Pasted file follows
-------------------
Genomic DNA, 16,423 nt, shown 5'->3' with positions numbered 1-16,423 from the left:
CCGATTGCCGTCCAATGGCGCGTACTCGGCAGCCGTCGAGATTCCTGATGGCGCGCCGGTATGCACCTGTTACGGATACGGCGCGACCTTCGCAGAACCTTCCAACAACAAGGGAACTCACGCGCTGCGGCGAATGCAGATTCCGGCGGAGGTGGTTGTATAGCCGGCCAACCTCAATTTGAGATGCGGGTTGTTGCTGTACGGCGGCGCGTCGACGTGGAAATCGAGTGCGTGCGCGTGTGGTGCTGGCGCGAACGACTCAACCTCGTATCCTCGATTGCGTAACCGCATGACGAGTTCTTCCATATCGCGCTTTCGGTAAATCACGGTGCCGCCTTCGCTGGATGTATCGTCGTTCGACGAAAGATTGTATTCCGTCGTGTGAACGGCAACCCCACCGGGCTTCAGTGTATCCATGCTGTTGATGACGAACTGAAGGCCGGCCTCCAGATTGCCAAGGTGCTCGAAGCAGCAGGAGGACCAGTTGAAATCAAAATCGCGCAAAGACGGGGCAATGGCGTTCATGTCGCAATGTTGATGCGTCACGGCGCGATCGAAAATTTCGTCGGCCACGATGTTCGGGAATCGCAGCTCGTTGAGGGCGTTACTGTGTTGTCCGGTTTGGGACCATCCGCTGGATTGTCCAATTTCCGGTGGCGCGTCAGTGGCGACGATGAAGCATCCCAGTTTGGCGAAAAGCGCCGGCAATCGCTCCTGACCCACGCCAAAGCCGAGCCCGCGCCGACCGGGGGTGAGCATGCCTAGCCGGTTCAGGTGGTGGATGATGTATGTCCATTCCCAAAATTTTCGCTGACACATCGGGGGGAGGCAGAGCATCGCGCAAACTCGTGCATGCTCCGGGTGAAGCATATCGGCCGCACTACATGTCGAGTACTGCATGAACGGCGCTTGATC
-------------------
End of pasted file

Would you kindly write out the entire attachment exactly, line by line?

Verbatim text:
Genomic DNA, 16,423 nt, shown 5'->3' with positions numbered 1-16,423 from the left:
CCGATTGCCGTCCAATGGCGCGTACTCGGCAGCCGTCGAGATTCCTGATGGCGCGCCGGTATGCACCTGTTACGGATACGGCGCGACCTTCGCAGAACCTTCCAACAACAAGGGAACTCACGCGCTGCGGCGAATGCAGATTCCGGCGGAGGTGGTTGTATAGCCGGCCAACCTCAATTTGAGATGCGGGTTGTTGCTGTACGGCGGCGCGTCGACGTGGAAATCGAGTGCGTGCGCGTGTGGTGCTGGCGCGAACGACTCAACCTCGTATCCTCGATTGCGTAACCGCATGACGAGTTCTTCCATATCGCGCTTTCGGTAAATCACGGTGCCGCCTTCGCTGGATGTATCGTCGTTCGACGAAAGATTGTATTCCGTCGTGTGAACGGCAACCCCACCGGGCTTCAGTGTATCCATGCTGTTGATGACGAACTGAAGGCCGGCCTCCAGATTGCCAAGGTGCTCGAAGCAGCAGGAGGACCAGTTGAAATCAAAATCGCGCAAAGACGGGGCAATGGCGTTCATGTCGCAATGTTGATGCGTCACGGCGCGATCGAAAATTTCGTCGGCCACGATGTTCGGGAATCGCAGCTCGTTGAGGGCGTTACTGTGTTGTCCGGTTTGGGACCATCCGCTGGATTGTCCAATTTCCGGTGGCGCGTCAGTGGCGACGATGAAGCATCCCAGTTTGGCGAAAAGCGCCGGCAATCGCTCCTGACCCACGCCAAAGCCGAGCCCGCGCCGACCGGGGGTGAGCATGCCTAGCCGGTTCAGGTGGTGGATGATGTATGTCCATTCCCAAAATTTTCGCTGACACATCGGGGGGAGGCAGAGCATCGCGCAAACTCGTGCATGCTCCGGGTGAAGCATATCGGCCGCACTACATGTCGAGTACTGCATGAACGGCGCTTGATC